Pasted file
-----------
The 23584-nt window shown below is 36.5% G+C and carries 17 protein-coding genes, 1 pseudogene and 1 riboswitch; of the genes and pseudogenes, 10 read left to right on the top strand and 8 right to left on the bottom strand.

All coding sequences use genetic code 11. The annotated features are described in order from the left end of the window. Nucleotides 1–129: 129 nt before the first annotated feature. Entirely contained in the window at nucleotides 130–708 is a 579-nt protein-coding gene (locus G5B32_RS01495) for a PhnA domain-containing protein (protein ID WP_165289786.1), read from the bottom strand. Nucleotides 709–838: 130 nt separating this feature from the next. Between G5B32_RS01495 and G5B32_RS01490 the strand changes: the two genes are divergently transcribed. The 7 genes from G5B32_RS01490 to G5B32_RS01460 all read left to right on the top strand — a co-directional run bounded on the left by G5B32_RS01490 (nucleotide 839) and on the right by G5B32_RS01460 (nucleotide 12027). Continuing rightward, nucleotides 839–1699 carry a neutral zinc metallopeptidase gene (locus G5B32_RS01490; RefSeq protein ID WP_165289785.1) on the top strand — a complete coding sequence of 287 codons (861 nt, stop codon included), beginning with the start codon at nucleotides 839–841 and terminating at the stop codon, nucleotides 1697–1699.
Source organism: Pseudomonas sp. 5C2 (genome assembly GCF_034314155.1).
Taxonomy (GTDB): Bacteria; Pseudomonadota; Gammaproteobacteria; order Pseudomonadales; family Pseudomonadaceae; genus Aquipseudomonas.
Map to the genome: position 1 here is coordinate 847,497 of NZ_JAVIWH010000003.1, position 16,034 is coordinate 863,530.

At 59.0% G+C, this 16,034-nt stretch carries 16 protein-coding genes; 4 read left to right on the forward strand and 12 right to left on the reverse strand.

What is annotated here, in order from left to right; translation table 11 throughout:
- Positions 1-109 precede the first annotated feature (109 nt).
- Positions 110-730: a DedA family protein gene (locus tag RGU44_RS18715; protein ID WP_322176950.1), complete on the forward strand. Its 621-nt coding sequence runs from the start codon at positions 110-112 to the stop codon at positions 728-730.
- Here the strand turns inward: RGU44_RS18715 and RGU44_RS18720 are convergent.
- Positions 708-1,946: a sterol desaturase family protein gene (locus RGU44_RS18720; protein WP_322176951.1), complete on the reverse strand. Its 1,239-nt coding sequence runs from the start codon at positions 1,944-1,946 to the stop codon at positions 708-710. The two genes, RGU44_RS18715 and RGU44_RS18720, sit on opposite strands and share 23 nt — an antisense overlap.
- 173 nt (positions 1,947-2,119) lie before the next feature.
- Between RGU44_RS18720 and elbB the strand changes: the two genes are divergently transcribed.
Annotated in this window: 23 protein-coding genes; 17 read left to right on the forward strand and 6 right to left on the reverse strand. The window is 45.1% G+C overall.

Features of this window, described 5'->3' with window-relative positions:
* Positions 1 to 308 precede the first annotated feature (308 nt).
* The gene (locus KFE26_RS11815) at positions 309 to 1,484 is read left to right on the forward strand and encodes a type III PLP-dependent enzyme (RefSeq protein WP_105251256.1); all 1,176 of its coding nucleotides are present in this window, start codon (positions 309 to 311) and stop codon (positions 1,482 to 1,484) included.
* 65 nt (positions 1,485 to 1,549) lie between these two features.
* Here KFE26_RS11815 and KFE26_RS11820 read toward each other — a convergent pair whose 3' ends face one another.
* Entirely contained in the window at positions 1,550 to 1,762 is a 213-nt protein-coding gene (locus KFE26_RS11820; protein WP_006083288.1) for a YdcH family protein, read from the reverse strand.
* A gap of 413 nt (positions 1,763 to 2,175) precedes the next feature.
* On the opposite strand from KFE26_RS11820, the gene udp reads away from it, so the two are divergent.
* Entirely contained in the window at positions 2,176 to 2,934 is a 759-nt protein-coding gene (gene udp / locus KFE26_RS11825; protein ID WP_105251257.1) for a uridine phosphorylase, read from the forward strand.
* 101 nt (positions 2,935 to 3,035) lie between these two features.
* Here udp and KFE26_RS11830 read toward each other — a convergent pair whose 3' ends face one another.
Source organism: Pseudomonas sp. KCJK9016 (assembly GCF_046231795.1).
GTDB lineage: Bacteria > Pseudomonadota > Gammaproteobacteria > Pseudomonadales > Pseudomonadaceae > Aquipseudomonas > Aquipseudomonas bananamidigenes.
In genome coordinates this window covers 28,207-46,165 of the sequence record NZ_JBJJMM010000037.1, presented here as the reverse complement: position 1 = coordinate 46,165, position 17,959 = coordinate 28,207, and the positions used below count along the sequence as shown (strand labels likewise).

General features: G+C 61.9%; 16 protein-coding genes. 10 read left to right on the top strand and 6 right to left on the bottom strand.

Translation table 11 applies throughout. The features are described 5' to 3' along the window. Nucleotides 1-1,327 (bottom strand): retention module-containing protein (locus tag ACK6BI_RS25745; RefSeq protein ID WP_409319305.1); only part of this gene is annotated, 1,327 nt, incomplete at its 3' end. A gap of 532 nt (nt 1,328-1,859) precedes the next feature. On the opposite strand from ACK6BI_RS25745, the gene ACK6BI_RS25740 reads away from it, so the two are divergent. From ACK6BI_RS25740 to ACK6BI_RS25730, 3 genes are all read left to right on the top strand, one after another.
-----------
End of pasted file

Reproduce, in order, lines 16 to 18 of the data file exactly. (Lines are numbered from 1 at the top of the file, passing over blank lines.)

* Positions 1 to 308 precede the first annotated feature (308 nt).
* The gene (locus KFE26_RS11815) at positions 309 to 1,484 is read left to right on the forward strand and encodes a type III PLP-dependent enzyme (RefSeq protein WP_105251256.1); all 1,176 of its coding nucleotides are present in this window, start codon (positions 309 to 311) and stop codon (positions 1,482 to 1,484) included.
* 65 nt (positions 1,485 to 1,549) lie between these two features.